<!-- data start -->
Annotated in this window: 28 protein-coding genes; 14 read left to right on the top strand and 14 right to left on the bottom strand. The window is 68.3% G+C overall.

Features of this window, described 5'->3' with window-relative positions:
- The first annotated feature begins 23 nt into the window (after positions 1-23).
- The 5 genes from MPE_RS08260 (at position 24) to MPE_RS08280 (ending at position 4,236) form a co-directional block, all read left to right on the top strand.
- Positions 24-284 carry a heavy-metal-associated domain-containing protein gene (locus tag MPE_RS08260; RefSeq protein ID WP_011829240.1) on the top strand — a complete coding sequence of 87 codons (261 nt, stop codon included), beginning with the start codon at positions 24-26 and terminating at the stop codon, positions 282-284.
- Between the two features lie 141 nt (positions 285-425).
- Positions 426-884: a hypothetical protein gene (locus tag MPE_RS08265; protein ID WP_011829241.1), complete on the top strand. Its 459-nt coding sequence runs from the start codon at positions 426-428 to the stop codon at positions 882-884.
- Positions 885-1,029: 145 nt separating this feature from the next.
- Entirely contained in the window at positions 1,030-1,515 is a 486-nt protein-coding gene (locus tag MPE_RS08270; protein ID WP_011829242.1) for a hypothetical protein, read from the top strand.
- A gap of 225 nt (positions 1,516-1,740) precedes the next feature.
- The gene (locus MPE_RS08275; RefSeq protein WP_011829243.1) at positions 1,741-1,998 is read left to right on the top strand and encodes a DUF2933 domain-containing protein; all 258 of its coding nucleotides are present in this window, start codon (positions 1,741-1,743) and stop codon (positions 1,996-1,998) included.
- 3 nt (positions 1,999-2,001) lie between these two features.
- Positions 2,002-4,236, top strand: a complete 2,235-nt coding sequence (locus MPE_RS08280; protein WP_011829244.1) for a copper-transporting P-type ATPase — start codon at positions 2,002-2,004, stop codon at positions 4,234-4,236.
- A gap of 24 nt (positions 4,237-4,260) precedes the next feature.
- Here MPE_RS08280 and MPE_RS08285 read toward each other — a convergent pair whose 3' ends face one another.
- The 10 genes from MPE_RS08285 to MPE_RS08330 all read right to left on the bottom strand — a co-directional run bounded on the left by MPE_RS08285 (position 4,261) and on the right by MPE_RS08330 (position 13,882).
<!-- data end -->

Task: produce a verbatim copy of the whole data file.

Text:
Annotated in this window: 28 protein-coding genes; 14 read left to right on the top strand and 14 right to left on the bottom strand. The window is 68.3% G+C overall.

Features of this window, described 5'->3' with window-relative positions:
- The first annotated feature begins 23 nt into the window (after positions 1-23).
- The 5 genes from MPE_RS08260 (at position 24) to MPE_RS08280 (ending at position 4,236) form a co-directional block, all read left to right on the top strand.
- Positions 24-284 carry a heavy-metal-associated domain-containing protein gene (locus tag MPE_RS08260; RefSeq protein ID WP_011829240.1) on the top strand — a complete coding sequence of 87 codons (261 nt, stop codon included), beginning with the start codon at positions 24-26 and terminating at the stop codon, positions 282-284.
- Between the two features lie 141 nt (positions 285-425).
- Positions 426-884: a hypothetical protein gene (locus tag MPE_RS08265; protein ID WP_011829241.1), complete on the top strand. Its 459-nt coding sequence runs from the start codon at positions 426-428 to the stop codon at positions 882-884.
- Positions 885-1,029: 145 nt separating this feature from the next.
- Entirely contained in the window at positions 1,030-1,515 is a 486-nt protein-coding gene (locus tag MPE_RS08270; protein ID WP_011829242.1) for a hypothetical protein, read from the top strand.
- A gap of 225 nt (positions 1,516-1,740) precedes the next feature.
- The gene (locus MPE_RS08275; RefSeq protein WP_011829243.1) at positions 1,741-1,998 is read left to right on the top strand and encodes a DUF2933 domain-containing protein; all 258 of its coding nucleotides are present in this window, start codon (positions 1,741-1,743) and stop codon (positions 1,996-1,998) included.
- 3 nt (positions 1,999-2,001) lie between these two features.
- Positions 2,002-4,236, top strand: a complete 2,235-nt coding sequence (locus MPE_RS08280; protein WP_011829244.1) for a copper-transporting P-type ATPase — start codon at positions 2,002-2,004, stop codon at positions 4,234-4,236.
- A gap of 24 nt (positions 4,237-4,260) precedes the next feature.
- Here MPE_RS08280 and MPE_RS08285 read toward each other — a convergent pair whose 3' ends face one another.
- The 10 genes from MPE_RS08285 to MPE_RS08330 all read right to left on the bottom strand — a co-directional run bounded on the left by MPE_RS08285 (position 4,261) and on the right by MPE_RS08330 (position 13,882).